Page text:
Pride month is over, but L.A. cinema isn’t finished celebrating LGBT life. Outfest, one of the country’s oldest queer film festivals, kicks off Thursday, July 9 for more than a week of films about experiences gay, lesbian, bisexual, transgender, and everything between or beyond. There’s something for everyone at the fest, even if you’re as heteronormative as they come (though obviously you’ll need an open mind). Here are nine things you can’t miss:
Addicted to Fresno
Judy Greer, Natasha Lyonne, and Aubrey Plaza star in this dark comedy from director Jamie Babbit (But I’m a Cheerleader). Greer plays a sex addict who joins her sister (Lyonne) on a hotel housekeeping staff. We’re hoping the film will cement Greer’s leading lady capabilities; if nothing else, it will be a satisfying corrective to recent blockbusters (Jurassic World, for example) in which her immense talent is stifled by the bit parts she’s given.
Best of Enemies
In 1968, ABC took the unprecedented step of airing a series of live political debates between two public intellectuals. The combatants were liberal gay writer Gore Vidal and hardline conservative William F. Buckley. This documentary explores the vast differences and surprising similarities between their formidable but diametrically-opposed minds. It was a favorite for many at Sundance.
Born in Flames
Part of the “legacy” section of the festival, this cult hit from 1983 is a ruthless feminist manifesto disguised as a mockumentary. In a future, socialist U.S., a wave of radical female activists launch a revolution. Fed up with continual institutional misogyny, racism, and homophobia, they take direct action to a whole new level.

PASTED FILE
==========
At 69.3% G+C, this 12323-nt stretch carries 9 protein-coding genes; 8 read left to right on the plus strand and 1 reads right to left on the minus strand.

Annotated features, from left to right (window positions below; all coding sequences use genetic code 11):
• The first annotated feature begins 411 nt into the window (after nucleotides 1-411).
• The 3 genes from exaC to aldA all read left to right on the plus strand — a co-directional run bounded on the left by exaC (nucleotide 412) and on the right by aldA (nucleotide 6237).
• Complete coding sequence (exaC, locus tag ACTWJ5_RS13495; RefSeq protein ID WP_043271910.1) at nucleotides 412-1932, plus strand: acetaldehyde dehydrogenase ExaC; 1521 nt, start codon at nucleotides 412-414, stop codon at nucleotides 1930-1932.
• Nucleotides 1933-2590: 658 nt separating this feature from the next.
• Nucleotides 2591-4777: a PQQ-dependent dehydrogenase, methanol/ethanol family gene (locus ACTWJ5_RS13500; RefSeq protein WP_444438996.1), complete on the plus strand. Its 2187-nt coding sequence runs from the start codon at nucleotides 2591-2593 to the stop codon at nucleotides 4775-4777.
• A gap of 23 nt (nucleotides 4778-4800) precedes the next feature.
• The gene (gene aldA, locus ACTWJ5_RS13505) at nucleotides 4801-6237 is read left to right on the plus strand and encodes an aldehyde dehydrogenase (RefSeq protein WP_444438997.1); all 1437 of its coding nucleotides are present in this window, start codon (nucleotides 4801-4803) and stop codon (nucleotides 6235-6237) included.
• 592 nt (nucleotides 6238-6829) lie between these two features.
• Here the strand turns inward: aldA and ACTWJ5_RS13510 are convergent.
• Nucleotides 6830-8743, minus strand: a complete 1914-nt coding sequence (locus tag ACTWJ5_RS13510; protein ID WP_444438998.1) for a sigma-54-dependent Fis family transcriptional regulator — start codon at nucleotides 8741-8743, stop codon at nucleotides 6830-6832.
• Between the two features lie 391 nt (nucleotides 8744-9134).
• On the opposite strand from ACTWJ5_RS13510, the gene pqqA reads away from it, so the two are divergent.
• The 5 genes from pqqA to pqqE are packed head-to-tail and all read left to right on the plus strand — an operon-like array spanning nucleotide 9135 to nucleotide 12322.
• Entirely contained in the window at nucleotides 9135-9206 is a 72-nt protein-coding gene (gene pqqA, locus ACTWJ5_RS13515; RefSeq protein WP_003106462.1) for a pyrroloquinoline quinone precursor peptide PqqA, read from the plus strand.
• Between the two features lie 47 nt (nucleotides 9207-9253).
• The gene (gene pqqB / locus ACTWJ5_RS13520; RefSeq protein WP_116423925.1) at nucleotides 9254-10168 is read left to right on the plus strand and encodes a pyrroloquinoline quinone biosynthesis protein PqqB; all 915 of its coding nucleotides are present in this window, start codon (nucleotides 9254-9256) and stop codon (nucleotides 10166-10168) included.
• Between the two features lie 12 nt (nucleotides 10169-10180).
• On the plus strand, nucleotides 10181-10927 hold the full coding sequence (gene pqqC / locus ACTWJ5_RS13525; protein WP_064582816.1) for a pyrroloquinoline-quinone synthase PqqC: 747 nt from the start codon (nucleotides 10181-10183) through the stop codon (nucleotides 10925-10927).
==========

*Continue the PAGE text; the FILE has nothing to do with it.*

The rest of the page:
Eisenstein in Guanajuato
Director Peter Greenaway, who rose to prominence during the brief period in which art films were somewhat fashionable (think The Cook, the Thief, His Wife and Her Lover), has since returned to happily making whatever he feels like in relative obscurity. His latest film is an unusual biopic of legendary Soviet director Sergei Eisenstein (The Battleship Potemkin). This film has garnered controversy in Russia for claiming that Eisenstein embarked on a gay love affair while on vacation in Mexico. Fact? Fiction? It’s beside the point with this experimental narrative.
A Gay Girl in Damascus: The Amina Profile and The Cult of JT LeRoy
These two documentaries both unpack prominent hoaxes that rocked their respective communities. “Gay Girl in Damascus” was the popular blog of a Syrian lesbian commenting on the 2011 Syrian uprising. JT LeRoy was a literary rock star whose past stayed shrouded in mystery. Both of them were elaborate personas put on by straight people. With these films, we can learn the full and strange stories behind the deceptions.
Kristen Wiig plays a woman who agrees to be a surrogate for her two best friends who are trying to have a baby. What seems like a conventional setup gets severely upended midway through, with a dark twist that left Sundance audiences gobsmacked. Director Sebastian Silva tends to eschew traditional story routes, and this tale is no different.
A Sinner in Mecca
Every Muslim who is able must make at least one pilgrimage (hajj) to Mecca in their lifetime. What’s it like to take such a journey when you’re gay, especially since homosexuality is punishable by death in Saudi Arabia? What’s it like to take such a journey with a camera in tow when filming is forbidden in the country? Director Parvez Sharma answers both questions with this documentary, in which he reveals how he lives as both a gay man and a devout Muslim.
Standup comic Tig Notaro broke out in a big way after her incredible show put a humorous spin on a slew of personal tragedies (chief among them getting breast cancer right after the death of her mother). Notaro’s friend Kristina Goolsby directs this biographical documentary about the buildup and aftermath of that pivotal set. What happens after you’ve survived so much and are faced with forging ahead into the future?